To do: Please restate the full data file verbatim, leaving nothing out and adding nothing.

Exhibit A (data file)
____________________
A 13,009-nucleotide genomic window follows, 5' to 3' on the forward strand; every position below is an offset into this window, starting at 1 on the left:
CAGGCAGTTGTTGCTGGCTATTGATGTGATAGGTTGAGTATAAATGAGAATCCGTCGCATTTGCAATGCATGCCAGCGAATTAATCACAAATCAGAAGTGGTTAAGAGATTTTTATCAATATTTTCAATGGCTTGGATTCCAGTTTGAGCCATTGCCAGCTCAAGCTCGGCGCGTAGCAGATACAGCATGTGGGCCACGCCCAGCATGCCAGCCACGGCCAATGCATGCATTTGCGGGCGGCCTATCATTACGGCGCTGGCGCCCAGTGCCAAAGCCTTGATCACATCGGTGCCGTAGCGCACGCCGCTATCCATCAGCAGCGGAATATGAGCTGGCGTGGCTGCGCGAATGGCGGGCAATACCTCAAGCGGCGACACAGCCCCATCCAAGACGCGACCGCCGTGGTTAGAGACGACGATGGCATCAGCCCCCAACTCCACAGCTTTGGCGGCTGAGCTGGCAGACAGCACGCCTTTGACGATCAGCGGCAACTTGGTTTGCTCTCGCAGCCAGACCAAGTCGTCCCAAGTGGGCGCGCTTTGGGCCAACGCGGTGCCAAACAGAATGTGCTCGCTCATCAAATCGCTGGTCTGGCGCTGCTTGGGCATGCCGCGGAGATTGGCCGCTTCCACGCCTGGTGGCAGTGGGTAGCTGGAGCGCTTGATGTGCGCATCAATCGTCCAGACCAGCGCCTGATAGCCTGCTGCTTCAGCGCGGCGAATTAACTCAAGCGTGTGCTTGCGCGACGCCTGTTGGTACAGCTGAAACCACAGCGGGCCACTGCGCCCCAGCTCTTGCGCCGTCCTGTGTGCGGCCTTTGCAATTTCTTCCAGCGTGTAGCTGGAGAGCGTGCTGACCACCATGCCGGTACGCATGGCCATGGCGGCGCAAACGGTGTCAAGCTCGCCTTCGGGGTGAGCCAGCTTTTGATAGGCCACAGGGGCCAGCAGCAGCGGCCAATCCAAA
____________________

A 13,009-nucleotide genomic window follows, 5' to 3' on the forward strand; every position below is an offset into this window, starting at 1 on the left:
CAGGCAGTTGTTGCTGGCTATTGATGTGATAGGTTGAGTATAAATGAGAATCCGTCGCATTTGCAATGCATGCCAGCGAATTAATCACAAATCAGAAGTGGTTAAGAGATTTTTATCAATATTTTCAATGGCTTGGATTCCAGTTTGAGCCATTGCCAGCTCAAGCTCGGCGCGTAGCAGATACAGCATGTGGGCCACGCCCAGCATGCCAGCCACGGCCAATGCATGCATTTGCGGGCGGCCTATCATTACGGCGCTGGCGCCCAGTGCCAAAGCCTTGATCACATCGGTGCCGTAGCGCACGCCGCTATCCATCAGCAGCGGAATATGAGCTGGCGTGGCTGCGCGAATGGCGGGCAATACCTCAAGCGGCGACACAGCCCCATCCAAGACGCGACCGCCGTGGTTAGAGACGACGATGGCATCAGCCCCCAACTCCACAGCTTTGGCGGCTGAGCTGGCAGACAGCACGCCTTTGACGATCAGCGGCAACTTGGTTTGCTCTCGCAGCCAGACCAAGTCGTCCCAAGTGGGCGCGCTTTGGGCCAACGCGGTGCCAAACAGAATGTGCTCGCTCATCAAATCGCTGGTCTGGCGCTGCTTGGGCATGCCGCGGAGATTGGCCGCTTCCACGCCTGGTGGCAGTGGGTAGCTGGAGCGCTTGATGTGCGCATCAATCGTCCAGACCAGCGCCTGATAGCCTGCTGCTTCAGCGCGGCGAATTAACTCAAGCGTGTGCTTGCGCGACGCCTGTTGGTACAGCTGAAACCACAGCGGGCCACTGCGCCCCAGCTCTTGCGCCGTCCTGTGTGCGGCCTTTGCAATTTCTTCCAGCGTGTAGCTGGAGAGCGTGCTGACCACCATGCCGGTACGCATGGCCATGGCGGCGCAAACGGTGTCAAGCTCGCCTTCGGGGTGAGCCAGCTTTTGATAGGCCACAGGGGCCAGCAGCAGCGGCCAATCCAAA